In the recent years, hundreds of acres from Washington southward have been devoted to growing lettuce for shipment during the late winter and spring. In the northern sections, sash-covered frames with a single hot-water pipe along the front to guard against severe freezing are used. Farther south similar frames without provision for artificial heat but covered during the colder nights with sash and mats are used, and still farther south frames with only canvas curtains; or the crop is grown in sheltered fields with no artificial protection. All such plantings, however, are liable to become unpalatable or even killed by long-continued cold. The great essentials to success are a rich soil, even moisture, the fullest possible exposure to sunlight and first of all the use of pure seed of a variety like the Hubbard Market which is hardy and adapted to that cultural method and will stand shipment long distances and exposure in the market without loss of attractiveness.

The above text is from the Standard Cyclopedia of Horticulture. It may be out of date, but still contains valuable and interesting information which can be incorporated into the remainder of the article. Click on "Collapse" in the header to hide this text.


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Standard Cyclopedia of Horticulture

The growing of lettuce seed.—In few vegetables is the satisfaction from a planting more dependent upon the varietal character and quality of the seed used, and fortunately the quality of most of that on the market is very dependable. Up to about 1865 most of the seed came from Europe, though comparatively small quantities were grown in Connecticut, New York and Michigan. About that time persons began to grow lettuce seed in California and the amount produced has increased until today not only the greater part of that used in America is grown there but large and constantly increasing quantities are sent to Europe. While small plantings of especial lots, of which little stock seed is available, are grown from started plants which are set in place in the field, the greater part of the crop is grown from seed sown in rows about 30 inches apart and the least typical plants pulled out until three to five plants to the yard are left. Many stocks grow such large and solid heads that they have to be pulled apart in order to let the seed-stalks shoot up and often the lower leaves of the plant have to be pulled away to prevent the seed-stalk rotting at the base. As soon as the seed begins to ripen, the plants are cut and laid on large sheets onto which the earlier ripening seeds fall and the later ones are threshed off. The yield of seed varies greatly with the variety and the grower's success in securing it with little loss from birds or from shattering in the field and while harvesting, and commonly runs from 500 to 1,000 pounds to the acre. The growing of seed requires special experience and skill.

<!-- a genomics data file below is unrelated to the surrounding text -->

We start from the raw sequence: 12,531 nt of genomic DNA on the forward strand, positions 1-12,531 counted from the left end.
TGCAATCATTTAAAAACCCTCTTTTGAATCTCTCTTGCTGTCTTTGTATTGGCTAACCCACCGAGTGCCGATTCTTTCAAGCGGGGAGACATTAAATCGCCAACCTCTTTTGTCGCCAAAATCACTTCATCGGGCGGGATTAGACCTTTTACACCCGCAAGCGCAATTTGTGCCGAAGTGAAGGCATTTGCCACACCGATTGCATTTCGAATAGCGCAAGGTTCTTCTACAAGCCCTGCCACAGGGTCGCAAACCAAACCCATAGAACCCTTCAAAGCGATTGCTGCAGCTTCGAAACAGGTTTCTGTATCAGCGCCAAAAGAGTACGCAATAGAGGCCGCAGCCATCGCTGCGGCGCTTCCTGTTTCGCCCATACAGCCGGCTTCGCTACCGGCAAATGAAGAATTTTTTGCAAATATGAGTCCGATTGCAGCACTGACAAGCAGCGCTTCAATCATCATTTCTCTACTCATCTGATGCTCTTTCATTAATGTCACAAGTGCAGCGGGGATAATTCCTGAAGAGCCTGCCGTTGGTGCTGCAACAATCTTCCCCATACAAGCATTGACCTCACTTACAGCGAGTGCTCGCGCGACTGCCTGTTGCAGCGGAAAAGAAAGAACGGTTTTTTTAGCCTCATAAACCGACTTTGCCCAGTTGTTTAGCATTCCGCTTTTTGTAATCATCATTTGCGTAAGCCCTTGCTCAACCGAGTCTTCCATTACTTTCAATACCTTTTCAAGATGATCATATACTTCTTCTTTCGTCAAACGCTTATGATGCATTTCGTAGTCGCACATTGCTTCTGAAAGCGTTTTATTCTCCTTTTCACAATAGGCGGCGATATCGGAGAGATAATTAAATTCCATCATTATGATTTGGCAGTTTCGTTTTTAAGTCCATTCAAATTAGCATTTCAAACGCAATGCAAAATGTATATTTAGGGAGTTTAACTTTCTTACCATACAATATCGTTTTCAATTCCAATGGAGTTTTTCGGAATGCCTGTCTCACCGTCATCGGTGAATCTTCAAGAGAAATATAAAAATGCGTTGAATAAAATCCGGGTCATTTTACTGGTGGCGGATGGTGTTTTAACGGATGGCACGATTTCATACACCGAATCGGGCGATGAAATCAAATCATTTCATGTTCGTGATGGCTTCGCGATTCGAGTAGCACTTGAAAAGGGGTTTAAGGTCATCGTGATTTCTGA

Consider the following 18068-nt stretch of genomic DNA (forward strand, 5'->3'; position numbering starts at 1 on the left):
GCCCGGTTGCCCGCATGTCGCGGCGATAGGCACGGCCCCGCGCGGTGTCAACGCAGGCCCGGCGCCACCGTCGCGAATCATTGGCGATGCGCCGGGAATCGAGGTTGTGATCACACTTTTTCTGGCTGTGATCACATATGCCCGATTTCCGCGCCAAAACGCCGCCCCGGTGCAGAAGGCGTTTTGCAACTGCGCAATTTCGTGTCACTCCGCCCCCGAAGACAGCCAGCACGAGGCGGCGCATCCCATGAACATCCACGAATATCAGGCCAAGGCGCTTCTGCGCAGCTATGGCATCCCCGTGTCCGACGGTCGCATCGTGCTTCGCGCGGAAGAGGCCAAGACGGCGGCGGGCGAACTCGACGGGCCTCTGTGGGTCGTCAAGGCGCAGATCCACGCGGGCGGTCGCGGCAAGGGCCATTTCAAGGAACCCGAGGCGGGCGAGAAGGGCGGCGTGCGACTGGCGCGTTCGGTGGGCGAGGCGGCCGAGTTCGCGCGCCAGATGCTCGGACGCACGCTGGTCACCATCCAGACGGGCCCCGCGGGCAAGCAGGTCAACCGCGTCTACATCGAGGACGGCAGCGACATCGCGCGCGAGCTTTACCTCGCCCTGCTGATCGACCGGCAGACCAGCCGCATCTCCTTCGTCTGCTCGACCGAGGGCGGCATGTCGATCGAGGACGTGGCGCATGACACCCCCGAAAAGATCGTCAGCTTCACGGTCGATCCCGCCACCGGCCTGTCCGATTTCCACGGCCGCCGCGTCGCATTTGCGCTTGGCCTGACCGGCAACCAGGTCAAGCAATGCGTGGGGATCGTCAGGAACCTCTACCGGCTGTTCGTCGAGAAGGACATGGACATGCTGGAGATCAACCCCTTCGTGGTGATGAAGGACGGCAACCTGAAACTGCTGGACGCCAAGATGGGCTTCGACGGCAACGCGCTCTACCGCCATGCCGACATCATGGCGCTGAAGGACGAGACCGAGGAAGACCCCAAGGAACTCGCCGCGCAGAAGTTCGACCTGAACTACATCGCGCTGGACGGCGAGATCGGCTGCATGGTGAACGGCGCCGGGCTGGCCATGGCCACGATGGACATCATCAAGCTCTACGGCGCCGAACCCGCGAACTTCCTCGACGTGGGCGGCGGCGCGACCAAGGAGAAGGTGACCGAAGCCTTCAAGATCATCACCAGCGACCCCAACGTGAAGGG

The above text is from the Standard Cyclopedia of Horticulture. It may be out of date, but still contains valuable and interesting information which can be incorporated into the remainder of the article. Click on "Collapse" in the header to hide this text.

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  • Standard Cyclopedia of HorticultureCH